Architect: HDR Architecture Inc., Omaha, NE
Interior Design: Bob Holm, Susan Johnson, Aneetha Mutunayagam McLellan
Contractor: Universal Flooring, Omaha, NE

Project Description:
HDR Architecture Inc. of Omaha, NE, was given the $1,500 Award of Merit in the commercial category for the nature theme at the Children's Hospital. HDR was tasked by Children's Hospital to create an environment in the new hospital that would differentiate pediatrics -- a high-tech yet high-touch setting attractive to patients, families and staff that would look like "a place where children had been before." Ideally, it would reflect the park-like design of the hospital's lobby atrium with a flowing brook, trees, park benches and streetlights. That likeness was extended to the patient rooms, each of which was designed to look like a child's bedroom, through the use of natural stone and slate tiles in a variety of forms. Tiles etched with nature themes created a friendly, whimsical theme for each room and aided small patients in finding their way. For example, at child-eye level outside each patient room is an object etched in a slate tile telling the child he or she is in the "ladybug" room, rather than requiring the child to remember a number. In other locations, a variety of nature themes particular to each floor were etched into slate tiles, and names were etched into slate tiles to recognize donors and assist in further fundraising efforts.


Palm Coast Model Home, Jupiter, FL
Entrant: Rogers Design Group, Palm Beach Gardens, FL
Distributor: Coast to Coast Tile and Marble; Sonoma Tilemakers; Ceramic Matrix
Designer: Rogers Design Group, Palm Beach Gardens, FL

Project Description:
The Rogers Design Group of Palm Beach Gardens, FL, received the $2,500 first prize in the residential category for accepting the challenge from Palm Coast Builders to design a master bathroom with a traditional, Tuscan, Old World environment, while incorporating all the conveniences of today's world. To achieve the desired effect, Rogers Design Group specified a combination of natural stone products in fashioning a wall of tumbled ancient marble and stone pillars capped with a stone frieze of acanthus leafs reminiscent of the Konossos Palace on the Island of Crete. Slabs of honey-colored onyx were used for the bathtub surround and the vanity countertops, and a hand-cut onyx inlay was used to accentuate the shape of the room. A 14-foot-high cupola hand painted in Venetian plaster reinforces the Tuscan influence. All the other surfaces, including the floor and shower walls, are covered in Andean Ivory marble found near Florence, Italy.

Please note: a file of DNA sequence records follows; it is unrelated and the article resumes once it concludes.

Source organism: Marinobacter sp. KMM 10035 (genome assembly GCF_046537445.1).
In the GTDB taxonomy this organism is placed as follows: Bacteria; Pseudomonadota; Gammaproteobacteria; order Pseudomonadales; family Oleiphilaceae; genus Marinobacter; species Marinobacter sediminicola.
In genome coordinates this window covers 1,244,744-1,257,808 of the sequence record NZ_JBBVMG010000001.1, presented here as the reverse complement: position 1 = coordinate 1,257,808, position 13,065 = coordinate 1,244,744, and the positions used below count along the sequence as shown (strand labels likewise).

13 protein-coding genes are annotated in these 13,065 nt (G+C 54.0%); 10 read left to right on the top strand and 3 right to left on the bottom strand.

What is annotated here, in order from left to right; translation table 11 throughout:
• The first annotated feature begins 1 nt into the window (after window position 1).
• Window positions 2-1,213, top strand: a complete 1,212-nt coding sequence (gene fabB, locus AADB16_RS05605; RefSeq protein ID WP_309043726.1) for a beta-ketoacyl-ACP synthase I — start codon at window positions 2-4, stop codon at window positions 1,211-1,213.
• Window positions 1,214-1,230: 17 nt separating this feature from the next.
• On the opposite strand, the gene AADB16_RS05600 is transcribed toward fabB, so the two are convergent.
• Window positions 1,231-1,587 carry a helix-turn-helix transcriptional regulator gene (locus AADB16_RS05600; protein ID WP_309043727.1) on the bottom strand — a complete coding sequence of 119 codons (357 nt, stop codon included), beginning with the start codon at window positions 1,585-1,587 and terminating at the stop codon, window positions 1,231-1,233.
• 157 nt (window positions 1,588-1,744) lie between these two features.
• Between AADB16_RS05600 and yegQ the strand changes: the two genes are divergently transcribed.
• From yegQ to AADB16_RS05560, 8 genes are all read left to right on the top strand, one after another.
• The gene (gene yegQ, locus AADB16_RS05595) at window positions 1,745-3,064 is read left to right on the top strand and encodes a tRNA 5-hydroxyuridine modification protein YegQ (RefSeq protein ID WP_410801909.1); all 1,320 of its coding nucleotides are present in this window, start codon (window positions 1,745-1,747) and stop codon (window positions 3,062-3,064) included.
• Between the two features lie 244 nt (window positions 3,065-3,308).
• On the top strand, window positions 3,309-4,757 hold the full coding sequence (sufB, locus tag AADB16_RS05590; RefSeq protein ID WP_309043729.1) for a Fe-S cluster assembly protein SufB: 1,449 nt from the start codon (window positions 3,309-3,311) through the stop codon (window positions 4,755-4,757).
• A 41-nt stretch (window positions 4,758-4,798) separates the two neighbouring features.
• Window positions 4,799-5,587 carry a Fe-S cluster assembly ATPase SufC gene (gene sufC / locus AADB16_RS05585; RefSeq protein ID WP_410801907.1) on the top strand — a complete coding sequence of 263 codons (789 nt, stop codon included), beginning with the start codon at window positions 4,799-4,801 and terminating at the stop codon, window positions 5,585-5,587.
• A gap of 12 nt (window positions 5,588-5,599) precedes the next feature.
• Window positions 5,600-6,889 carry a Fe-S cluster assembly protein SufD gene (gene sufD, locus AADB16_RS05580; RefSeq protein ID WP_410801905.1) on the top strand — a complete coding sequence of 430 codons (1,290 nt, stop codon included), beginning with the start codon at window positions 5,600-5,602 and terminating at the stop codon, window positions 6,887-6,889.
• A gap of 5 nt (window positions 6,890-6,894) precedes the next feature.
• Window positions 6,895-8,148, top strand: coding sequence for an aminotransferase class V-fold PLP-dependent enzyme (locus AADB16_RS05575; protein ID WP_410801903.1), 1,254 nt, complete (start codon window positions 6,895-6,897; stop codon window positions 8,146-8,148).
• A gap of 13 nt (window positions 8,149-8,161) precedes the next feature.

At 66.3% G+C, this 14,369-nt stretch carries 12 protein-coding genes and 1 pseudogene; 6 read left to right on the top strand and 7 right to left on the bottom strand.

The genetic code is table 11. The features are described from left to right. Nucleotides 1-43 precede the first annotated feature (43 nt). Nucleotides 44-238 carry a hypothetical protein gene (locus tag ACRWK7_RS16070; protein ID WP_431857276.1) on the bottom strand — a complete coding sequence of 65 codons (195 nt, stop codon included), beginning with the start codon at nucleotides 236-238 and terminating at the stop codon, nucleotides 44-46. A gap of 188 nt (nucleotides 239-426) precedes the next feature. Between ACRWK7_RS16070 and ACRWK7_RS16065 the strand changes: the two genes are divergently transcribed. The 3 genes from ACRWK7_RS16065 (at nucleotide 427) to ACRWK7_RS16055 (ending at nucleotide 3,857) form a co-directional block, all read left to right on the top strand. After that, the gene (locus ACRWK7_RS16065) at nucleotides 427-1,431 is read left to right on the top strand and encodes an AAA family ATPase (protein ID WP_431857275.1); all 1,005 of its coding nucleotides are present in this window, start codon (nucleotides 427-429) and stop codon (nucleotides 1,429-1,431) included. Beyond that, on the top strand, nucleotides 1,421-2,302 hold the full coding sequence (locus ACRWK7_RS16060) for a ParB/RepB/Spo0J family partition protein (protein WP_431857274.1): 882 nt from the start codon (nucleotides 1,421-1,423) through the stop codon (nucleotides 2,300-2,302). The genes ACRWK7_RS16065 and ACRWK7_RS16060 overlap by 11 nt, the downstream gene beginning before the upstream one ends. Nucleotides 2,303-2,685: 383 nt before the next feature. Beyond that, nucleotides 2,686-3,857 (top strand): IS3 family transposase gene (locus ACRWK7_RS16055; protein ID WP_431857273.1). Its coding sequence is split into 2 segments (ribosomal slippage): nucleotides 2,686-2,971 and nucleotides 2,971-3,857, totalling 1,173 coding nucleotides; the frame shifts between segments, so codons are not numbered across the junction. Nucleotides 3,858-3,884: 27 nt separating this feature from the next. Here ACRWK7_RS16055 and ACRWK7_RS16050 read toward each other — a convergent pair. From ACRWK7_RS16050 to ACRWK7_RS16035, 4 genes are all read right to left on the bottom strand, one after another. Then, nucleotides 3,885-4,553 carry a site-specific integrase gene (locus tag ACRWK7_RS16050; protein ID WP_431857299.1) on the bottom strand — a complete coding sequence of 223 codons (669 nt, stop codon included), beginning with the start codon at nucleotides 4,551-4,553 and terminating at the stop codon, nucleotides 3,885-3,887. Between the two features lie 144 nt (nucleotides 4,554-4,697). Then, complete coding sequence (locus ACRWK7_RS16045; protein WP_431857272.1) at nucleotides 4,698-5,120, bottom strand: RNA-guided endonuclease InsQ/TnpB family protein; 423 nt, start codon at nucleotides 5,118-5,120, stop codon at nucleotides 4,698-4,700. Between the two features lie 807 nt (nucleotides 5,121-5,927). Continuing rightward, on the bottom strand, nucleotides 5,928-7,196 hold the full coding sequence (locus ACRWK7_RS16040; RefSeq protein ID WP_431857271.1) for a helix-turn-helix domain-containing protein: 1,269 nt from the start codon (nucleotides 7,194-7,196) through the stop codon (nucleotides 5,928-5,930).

"Crane Dreams," a Residential Fireplace, Spring Green, WI
Entrant: Santa Fe Design Studio, Madison, WI
Designer: Eric N. Rattan, Barbara Sella, Diane Neukirch
Stone Contractor: Eric N. Rattan

Project Description:
Santa Fe Design Studio of Madison WI, was given the $1,500 Award of Merit in the residential category for a residential fireplace. The studio took into consideration the performance arts (theatre and ballet) interests and achievements of the owners. They also regarded their desire to honor environmental efforts to protect crane habitats and the survival of this species, as the firm custom designed a stone mosaic fireplace. The stone mosaic, by Eric N. Rattan with the assistance of apprentices, Barbara Sella and Diane Neukirch, was created from Indian, Chinese, Brazilian and Pennsylvania slates. Warm colors and a "floating" mosaic effect portray the effect of the ritual crane dance, somewhat of a "crane pli¿ a subtle reinforcement of the arts connection. Night sky images speak to the centuries old history of the venerable and beautiful bird and the threat of extinction due to the destruction of its wetland habitat. Artist Eric N. Rattan describes the artistic approach, during which no preliminary sketches are made, in the following words: "It is a challenging process to explain that the picture is already 'painted' on the rocks; creative selection will allow the picture to develop and reveal itself, piece by piece. It involves watching and listening so that the stones can guide the picture along using the artist's hand and eye to audition each stone and execute an image that is preconceived but not completely finished or assembled."